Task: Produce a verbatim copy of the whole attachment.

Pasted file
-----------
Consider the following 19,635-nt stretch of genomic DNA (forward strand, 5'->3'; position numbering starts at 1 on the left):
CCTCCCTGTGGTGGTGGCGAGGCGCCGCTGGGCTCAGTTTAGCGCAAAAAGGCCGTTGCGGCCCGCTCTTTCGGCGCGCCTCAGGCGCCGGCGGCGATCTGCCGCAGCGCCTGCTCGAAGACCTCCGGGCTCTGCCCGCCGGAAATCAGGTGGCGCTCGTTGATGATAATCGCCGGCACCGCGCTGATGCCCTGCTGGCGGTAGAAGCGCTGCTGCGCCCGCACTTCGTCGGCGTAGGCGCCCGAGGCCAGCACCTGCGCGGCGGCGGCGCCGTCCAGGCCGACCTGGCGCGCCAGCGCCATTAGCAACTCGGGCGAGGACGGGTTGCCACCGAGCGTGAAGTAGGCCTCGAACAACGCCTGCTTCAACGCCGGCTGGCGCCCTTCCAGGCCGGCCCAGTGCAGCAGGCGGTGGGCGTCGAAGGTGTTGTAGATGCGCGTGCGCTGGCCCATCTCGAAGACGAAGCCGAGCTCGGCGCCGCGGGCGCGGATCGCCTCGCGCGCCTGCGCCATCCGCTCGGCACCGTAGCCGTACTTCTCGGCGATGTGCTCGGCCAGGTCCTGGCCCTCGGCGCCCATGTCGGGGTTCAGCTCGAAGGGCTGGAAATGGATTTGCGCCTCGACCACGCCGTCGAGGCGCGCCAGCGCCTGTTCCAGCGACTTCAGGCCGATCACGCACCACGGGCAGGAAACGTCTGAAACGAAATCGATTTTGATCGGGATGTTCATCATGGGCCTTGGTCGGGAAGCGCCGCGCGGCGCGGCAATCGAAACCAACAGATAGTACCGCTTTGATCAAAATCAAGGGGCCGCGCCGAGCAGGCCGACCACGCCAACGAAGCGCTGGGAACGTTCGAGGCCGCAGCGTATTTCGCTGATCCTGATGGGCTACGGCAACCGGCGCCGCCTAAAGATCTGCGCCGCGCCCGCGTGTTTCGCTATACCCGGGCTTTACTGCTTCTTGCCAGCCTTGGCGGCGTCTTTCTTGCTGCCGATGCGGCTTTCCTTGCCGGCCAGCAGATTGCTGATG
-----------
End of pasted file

Consider the following 19,635-nt stretch of genomic DNA (forward strand, 5'->3'; position numbering starts at 1 on the left):
CCTCCCTGTGGTGGTGGCGAGGCGCCGCTGGGCTCAGTTTAGCGCAAAAAGGCCGTTGCGGCCCGCTCTTTCGGCGCGCCTCAGGCGCCGGCGGCGATCTGCCGCAGCGCCTGCTCGAAGACCTCCGGGCTCTGCCCGCCGGAAATCAGGTGGCGCTCGTTGATGATAATCGCCGGCACCGCGCTGATGCCCTGCTGGCGGTAGAAGCGCTGCTGCGCCCGCACTTCGTCGGCGTAGGCGCCCGAGGCCAGCACCTGCGCGGCGGCGGCGCCGTCCAGGCCGACCTGGCGCGCCAGCGCCATTAGCAACTCGGGCGAGGACGGGTTGCCACCGAGCGTGAAGTAGGCCTCGAACAACGCCTGCTTCAACGCCGGCTGGCGCCCTTCCAGGCCGGCCCAGTGCAGCAGGCGGTGGGCGTCGAAGGTGTTGTAGATGCGCGTGCGCTGGCCCATCTCGAAGACGAAGCCGAGCTCGGCGCCGCGGGCGCGGATCGCCTCGCGCGCCTGCGCCATCCGCTCGGCACCGTAGCCGTACTTCTCGGCGATGTGCTCGGCCAGGTCCTGGCCCTCGGCGCCCATGTCGGGGTTCAGCTCGAAGGGCTGGAAATGGATTTGCGCCTCGACCACGCCGTCGAGGCGCGCCAGCGCCTGTTCCAGCGACTTCAGGCCGATCACGCACCACGGGCAGGAAACGTCTGAAACGAAATCGATTTTGATCGGGATGTTCATCATGGGCCTTGGTCGGGAAGCGCCGCGCGGCGCGGCAATCGAAACCAACAGATAGTACCGCTTTGATCAAAATCAAGGGGCCGCGCCGAGCAGGCCGACCACGCCAACGAAGCGCTGGGAACGTTCGAGGCCGCAGCGTATTTCGCTGATCCTGATGGGCTACGGCAACCGGCGCCGCCTAAAGATCTGCGCCGCGCCCGCGTGTTTCGCTATACCCGGGCTTTACTGCTTCTTGCCAGCCTTGGCGGCGTCTTTCTTGCTGCCGATGCGGCTTTCCTTGCCGGCCAGCAGATTGCTGATG